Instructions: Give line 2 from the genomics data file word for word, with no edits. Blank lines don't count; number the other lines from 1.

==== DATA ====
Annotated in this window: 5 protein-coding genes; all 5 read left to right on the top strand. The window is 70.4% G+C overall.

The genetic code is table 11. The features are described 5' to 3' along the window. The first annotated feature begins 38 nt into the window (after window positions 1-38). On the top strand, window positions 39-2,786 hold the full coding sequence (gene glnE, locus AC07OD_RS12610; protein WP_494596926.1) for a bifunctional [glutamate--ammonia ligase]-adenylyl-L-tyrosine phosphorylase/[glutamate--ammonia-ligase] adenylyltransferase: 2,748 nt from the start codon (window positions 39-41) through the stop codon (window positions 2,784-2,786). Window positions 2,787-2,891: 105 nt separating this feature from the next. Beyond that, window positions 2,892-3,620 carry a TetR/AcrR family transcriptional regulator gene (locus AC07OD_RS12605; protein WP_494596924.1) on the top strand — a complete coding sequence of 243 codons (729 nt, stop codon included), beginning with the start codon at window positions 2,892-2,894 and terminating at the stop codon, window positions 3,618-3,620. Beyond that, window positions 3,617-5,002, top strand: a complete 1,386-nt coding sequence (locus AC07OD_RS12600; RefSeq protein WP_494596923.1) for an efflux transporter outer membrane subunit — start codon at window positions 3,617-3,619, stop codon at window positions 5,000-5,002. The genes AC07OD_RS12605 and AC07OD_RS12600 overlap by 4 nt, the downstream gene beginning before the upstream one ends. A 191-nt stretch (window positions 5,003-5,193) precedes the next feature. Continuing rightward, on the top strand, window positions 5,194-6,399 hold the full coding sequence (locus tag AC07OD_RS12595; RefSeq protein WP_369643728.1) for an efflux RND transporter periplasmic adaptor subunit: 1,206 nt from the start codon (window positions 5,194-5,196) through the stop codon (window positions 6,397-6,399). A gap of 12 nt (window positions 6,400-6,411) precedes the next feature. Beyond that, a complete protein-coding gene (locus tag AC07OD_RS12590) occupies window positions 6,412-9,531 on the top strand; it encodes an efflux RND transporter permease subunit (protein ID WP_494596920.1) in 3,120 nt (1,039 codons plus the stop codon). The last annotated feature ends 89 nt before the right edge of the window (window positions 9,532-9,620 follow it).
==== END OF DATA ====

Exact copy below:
The genetic code is table 11. The features are described 5' to 3' along the window. The first annotated feature begins 38 nt into the window (after window positions 1-38). On the top strand, window positions 39-2,786 hold the full coding sequence (gene glnE, locus AC07OD_RS12610; protein WP_494596926.1) for a bifunctional [glutamate--ammonia ligase]-adenylyl-L-tyrosine phosphorylase/[glutamate--ammonia-ligase] adenylyltransferase: 2,748 nt from the start codon (window positions 39-41) through the stop codon (window positions 2,784-2,786). Window positions 2,787-2,891: 105 nt separating this feature from the next. Beyond that, window positions 2,892-3,620 carry a TetR/AcrR family transcriptional regulator gene (locus AC07OD_RS12605; protein WP_494596924.1) on the top strand — a complete coding sequence of 243 codons (729 nt, stop codon included), beginning with the start codon at window positions 2,892-2,894 and terminating at the stop codon, window positions 3,618-3,620. Beyond that, window positions 3,617-5,002, top strand: a complete 1,386-nt coding sequence (locus AC07OD_RS12600; RefSeq protein WP_494596923.1) for an efflux transporter outer membrane subunit — start codon at window positions 3,617-3,619, stop codon at window positions 5,000-5,002. The genes AC07OD_RS12605 and AC07OD_RS12600 overlap by 4 nt, the downstream gene beginning before the upstream one ends. A 191-nt stretch (window positions 5,003-5,193) precedes the next feature. Continuing rightward, on the top strand, window positions 5,194-6,399 hold the full coding sequence (locus tag AC07OD_RS12595; RefSeq protein WP_369643728.1) for an efflux RND transporter periplasmic adaptor subunit: 1,206 nt from the start codon (window positions 5,194-5,196) through the stop codon (window positions 6,397-6,399). A gap of 12 nt (window positions 6,400-6,411) precedes the next feature. Beyond that, a complete protein-coding gene (locus tag AC07OD_RS12590) occupies window positions 6,412-9,531 on the top strand; it encodes an efflux RND transporter permease subunit (protein ID WP_494596920.1) in 3,120 nt (1,039 codons plus the stop codon). The last annotated feature ends 89 nt before the right edge of the window (window positions 9,532-9,620 follow it).